Florida: America’s Wang

(Apologies to my mother, who lives in Florida.)

OK, it’s official, Rick Scott, Republican governor of Florida, is an idiot. There’s really no other way to describe his spectacularly moronic comments about anthropologists and education:

If I’m going to take money from a citizen to put into education then I’m going to take that money to create jobs. So I want that money to go to degrees where people can get jobs in this state. Is it a vital interest of the state to have more anthropologists? I don’t think so.

It’s a great degree if people want to get it. But we don’t need them here.

So take yer gol’ durned ejikashun and git the hell out o’ Flerida! We don’t need you stinkin’ pointy heads here! We kin skin a gator an’ chaw and spit jist fine, ya damn Yankee! And just whut degrees wuld ya be talkin’ ’bout anyhow, ya bald-headed skunk?

Look, I have a BA and an MA in anthropology, and so does Scott’s daughter, but the point isn’t that anthropologists should be looking over their shoulders for toothless torch-bearing yokels. He has basically said any education subtler than a sledge hammer ain’t necessary in the Sunshine State so you kin take yer book larnin’ and screw yerself.

He’s saying that people don’t need to learn how to think, how to ask questions, or challenge the status quo, whether in politics or theory. He’s saying we just need to teach people what they need to be workers and drones, taught to obey, not act on their own. When he says he wants to “create jobs,” what kind of jobs is he talking about? What does that mean in the context of “education?” I think we can assume that when Rick Scott says the word “education” he really means “training” or “indentured servitude.”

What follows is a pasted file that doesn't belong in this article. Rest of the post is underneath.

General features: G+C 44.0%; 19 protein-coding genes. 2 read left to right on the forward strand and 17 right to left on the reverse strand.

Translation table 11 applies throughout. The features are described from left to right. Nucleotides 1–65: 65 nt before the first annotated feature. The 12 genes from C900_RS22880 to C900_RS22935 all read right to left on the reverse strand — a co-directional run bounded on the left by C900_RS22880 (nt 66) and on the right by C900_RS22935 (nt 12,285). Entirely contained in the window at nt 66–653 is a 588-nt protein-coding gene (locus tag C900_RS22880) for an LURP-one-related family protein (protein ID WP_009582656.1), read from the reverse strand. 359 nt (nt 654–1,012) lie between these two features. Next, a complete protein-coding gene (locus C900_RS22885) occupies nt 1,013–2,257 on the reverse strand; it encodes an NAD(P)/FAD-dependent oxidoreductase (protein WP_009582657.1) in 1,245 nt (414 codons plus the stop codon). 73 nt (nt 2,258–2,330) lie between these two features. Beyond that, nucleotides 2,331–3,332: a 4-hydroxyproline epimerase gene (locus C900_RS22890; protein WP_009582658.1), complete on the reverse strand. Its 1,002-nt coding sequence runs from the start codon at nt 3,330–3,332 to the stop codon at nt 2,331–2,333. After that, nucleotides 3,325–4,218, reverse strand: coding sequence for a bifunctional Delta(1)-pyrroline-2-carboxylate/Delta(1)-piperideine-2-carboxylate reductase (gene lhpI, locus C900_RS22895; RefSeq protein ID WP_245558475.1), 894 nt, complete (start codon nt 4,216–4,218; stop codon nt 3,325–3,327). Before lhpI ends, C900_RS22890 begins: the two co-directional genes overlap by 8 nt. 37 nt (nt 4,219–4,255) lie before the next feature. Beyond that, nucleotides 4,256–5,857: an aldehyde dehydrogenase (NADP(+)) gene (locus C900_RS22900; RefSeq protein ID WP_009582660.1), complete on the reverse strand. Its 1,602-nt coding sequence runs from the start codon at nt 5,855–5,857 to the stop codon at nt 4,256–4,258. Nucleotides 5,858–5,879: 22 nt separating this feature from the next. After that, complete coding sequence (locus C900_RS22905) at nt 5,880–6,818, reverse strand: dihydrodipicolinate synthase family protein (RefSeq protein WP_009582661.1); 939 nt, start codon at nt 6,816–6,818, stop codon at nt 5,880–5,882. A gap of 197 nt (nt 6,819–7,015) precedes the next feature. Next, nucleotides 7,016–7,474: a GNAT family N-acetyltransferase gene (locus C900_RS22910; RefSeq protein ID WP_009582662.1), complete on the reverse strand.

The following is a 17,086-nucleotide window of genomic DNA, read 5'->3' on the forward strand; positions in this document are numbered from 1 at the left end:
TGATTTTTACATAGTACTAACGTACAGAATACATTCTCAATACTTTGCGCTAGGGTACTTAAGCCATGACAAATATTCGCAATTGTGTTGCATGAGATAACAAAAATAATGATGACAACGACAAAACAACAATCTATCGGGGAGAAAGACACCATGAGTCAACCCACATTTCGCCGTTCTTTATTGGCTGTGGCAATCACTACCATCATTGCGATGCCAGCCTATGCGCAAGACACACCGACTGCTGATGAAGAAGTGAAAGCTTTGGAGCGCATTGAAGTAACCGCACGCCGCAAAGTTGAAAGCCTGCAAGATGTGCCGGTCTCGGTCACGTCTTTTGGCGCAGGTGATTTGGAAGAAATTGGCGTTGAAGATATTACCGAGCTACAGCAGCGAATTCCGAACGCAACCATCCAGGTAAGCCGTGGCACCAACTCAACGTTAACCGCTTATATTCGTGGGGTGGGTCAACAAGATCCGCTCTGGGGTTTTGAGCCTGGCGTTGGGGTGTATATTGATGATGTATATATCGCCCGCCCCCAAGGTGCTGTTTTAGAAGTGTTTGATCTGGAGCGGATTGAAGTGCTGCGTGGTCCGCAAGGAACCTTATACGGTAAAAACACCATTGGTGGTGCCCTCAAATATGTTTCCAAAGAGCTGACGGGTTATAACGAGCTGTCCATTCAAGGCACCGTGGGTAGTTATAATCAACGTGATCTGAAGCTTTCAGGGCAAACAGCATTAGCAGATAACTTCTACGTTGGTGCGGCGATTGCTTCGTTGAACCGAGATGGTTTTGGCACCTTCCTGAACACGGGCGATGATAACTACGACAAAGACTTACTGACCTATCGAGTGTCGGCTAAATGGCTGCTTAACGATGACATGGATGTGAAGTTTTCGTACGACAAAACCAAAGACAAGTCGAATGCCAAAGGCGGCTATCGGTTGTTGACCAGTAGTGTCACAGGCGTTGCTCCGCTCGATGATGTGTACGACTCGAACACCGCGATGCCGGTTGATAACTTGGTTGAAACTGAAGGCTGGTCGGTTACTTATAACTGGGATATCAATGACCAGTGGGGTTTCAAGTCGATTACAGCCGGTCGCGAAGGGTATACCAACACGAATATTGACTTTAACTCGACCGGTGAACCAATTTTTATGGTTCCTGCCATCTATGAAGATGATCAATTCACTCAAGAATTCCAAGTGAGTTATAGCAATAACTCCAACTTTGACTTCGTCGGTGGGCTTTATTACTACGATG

Defending anthropology per se doesn’t really help because it’s just a synecdoche for the world of thought. He, along with the rest of the Republican knuckle-draggers out there, hate educated, thoughtful people because they can see through the idiocy of their ideas. Educated people ask “gotcha” questions that any reasonable person would ask. They don’t believe you just because you said it, or said it twenty-two times. They don’t stop when you want them to. They can take apart the logical fallacies, the distortions of reality, and the outright lies. They can understand and challenge people like Rick Scott. They are a demagogue’s worst enemies. Too bad Florida’s school system can’t teach anyone well enough to do any of that.

To make matters worse, these people who claim to support science and math as ways to build a workforce don’t even like science and math. They disparage the science surrounding global warming and evolution; they dismiss the realities of the universe and cling to myths they interpret strictly according to their own twisted views (something a good anthropologist might want to study); and they think genuine scientists and mathematicians are dweebs and geeks.

So, good for you, Florida. Homer Simpson was right: you are America’s wang. If you want to do something about that, you need to dump your current Howdy Doody governor and elect someone with a brain. I won’t hold my breath, though; he’s in good company–just look at the current crop of tiny-brained wipers of other people’s bottoms running for the most powerful office in the world. Really???? We should be ashamed of ourselves.

4 thoughts on “Florida: America’s Wang

  1. I’m not going to defend Rick Scott because I agree that his comment was inane. However, I do find your portrayal of republicans inaccurate. There are many conservatives who value education, who work in education, and who have valid logical arguments for their political viewpoint.